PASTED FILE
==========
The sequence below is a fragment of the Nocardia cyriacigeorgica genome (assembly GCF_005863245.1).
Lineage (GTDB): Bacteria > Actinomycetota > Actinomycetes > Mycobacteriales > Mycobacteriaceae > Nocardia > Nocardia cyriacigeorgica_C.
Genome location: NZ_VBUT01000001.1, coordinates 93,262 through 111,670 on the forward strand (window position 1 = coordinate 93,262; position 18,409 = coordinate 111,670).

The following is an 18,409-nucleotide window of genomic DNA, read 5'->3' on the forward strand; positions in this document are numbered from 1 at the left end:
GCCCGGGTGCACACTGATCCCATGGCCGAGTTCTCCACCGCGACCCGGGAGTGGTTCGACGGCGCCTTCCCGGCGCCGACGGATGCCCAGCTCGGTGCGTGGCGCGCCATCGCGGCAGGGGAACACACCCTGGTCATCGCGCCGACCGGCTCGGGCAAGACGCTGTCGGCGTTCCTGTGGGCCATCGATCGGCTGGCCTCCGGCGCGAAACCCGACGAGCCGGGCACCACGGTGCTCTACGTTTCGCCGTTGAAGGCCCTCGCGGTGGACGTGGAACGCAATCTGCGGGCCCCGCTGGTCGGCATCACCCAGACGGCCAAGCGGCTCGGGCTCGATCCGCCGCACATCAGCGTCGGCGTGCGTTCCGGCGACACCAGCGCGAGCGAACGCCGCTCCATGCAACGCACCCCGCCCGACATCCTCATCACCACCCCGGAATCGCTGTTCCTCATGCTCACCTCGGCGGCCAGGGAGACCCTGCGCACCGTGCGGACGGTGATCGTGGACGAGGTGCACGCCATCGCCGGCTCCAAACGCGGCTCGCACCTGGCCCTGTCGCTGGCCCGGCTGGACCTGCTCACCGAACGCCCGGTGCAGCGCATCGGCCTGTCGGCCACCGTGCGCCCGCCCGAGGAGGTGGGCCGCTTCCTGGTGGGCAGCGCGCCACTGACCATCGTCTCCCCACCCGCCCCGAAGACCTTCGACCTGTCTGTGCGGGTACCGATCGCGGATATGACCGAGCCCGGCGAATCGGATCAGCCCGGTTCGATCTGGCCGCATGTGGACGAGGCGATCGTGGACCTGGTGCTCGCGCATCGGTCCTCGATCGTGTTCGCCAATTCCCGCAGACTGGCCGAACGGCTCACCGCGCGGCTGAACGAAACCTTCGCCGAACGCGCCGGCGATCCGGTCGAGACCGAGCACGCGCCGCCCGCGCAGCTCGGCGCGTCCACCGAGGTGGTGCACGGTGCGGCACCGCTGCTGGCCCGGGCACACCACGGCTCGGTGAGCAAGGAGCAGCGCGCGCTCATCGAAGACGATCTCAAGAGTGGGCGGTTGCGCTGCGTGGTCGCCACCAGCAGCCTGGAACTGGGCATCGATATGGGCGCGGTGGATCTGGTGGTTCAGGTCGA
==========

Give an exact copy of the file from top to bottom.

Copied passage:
The sequence below is a fragment of the Nocardia cyriacigeorgica genome (assembly GCF_005863245.1).
Lineage (GTDB): Bacteria > Actinomycetota > Actinomycetes > Mycobacteriales > Mycobacteriaceae > Nocardia > Nocardia cyriacigeorgica_C.
Genome location: NZ_VBUT01000001.1, coordinates 93,262 through 111,670 on the forward strand (window position 1 = coordinate 93,262; position 18,409 = coordinate 111,670).

The following is an 18,409-nucleotide window of genomic DNA, read 5'->3' on the forward strand; positions in this document are numbered from 1 at the left end:
GCCCGGGTGCACACTGATCCCATGGCCGAGTTCTCCACCGCGACCCGGGAGTGGTTCGACGGCGCCTTCCCGGCGCCGACGGATGCCCAGCTCGGTGCGTGGCGCGCCATCGCGGCAGGGGAACACACCCTGGTCATCGCGCCGACCGGCTCGGGCAAGACGCTGTCGGCGTTCCTGTGGGCCATCGATCGGCTGGCCTCCGGCGCGAAACCCGACGAGCCGGGCACCACGGTGCTCTACGTTTCGCCGTTGAAGGCCCTCGCGGTGGACGTGGAACGCAATCTGCGGGCCCCGCTGGTCGGCATCACCCAGACGGCCAAGCGGCTCGGGCTCGATCCGCCGCACATCAGCGTCGGCGTGCGTTCCGGCGACACCAGCGCGAGCGAACGCCGCTCCATGCAACGCACCCCGCCCGACATCCTCATCACCACCCCGGAATCGCTGTTCCTCATGCTCACCTCGGCGGCCAGGGAGACCCTGCGCACCGTGCGGACGGTGATCGTGGACGAGGTGCACGCCATCGCCGGCTCCAAACGCGGCTCGCACCTGGCCCTGTCGCTGGCCCGGCTGGACCTGCTCACCGAACGCCCGGTGCAGCGCATCGGCCTGTCGGCCACCGTGCGCCCGCCCGAGGAGGTGGGCCGCTTCCTGGTGGGCAGCGCGCCACTGACCATCGTCTCCCCACCCGCCCCGAAGACCTTCGACCTGTCTGTGCGGGTACCGATCGCGGATATGACCGAGCCCGGCGAATCGGATCAGCCCGGTTCGATCTGGCCGCATGTGGACGAGGCGATCGTGGACCTGGTGCTCGCGCATCGGTCCTCGATCGTGTTCGCCAATTCCCGCAGACTGGCCGAACGGCTCACCGCGCGGCTGAACGAAACCTTCGCCGAACGCGCCGGCGATCCGGTCGAGACCGAGCACGCGCCGCCCGCGCAGCTCGGCGCGTCCACCGAGGTGGTGCACGGTGCGGCACCGCTGCTGGCCCGGGCACACCACGGCTCGGTGAGCAAGGAGCAGCGCGCGCTCATCGAAGACGATCTCAAGAGTGGGCGGTTGCGCTGCGTGGTCGCCACCAGCAGCCTGGAACTGGGCATCGATATGGGCGCGGTGGATCTGGTGGTTCAGGTCGA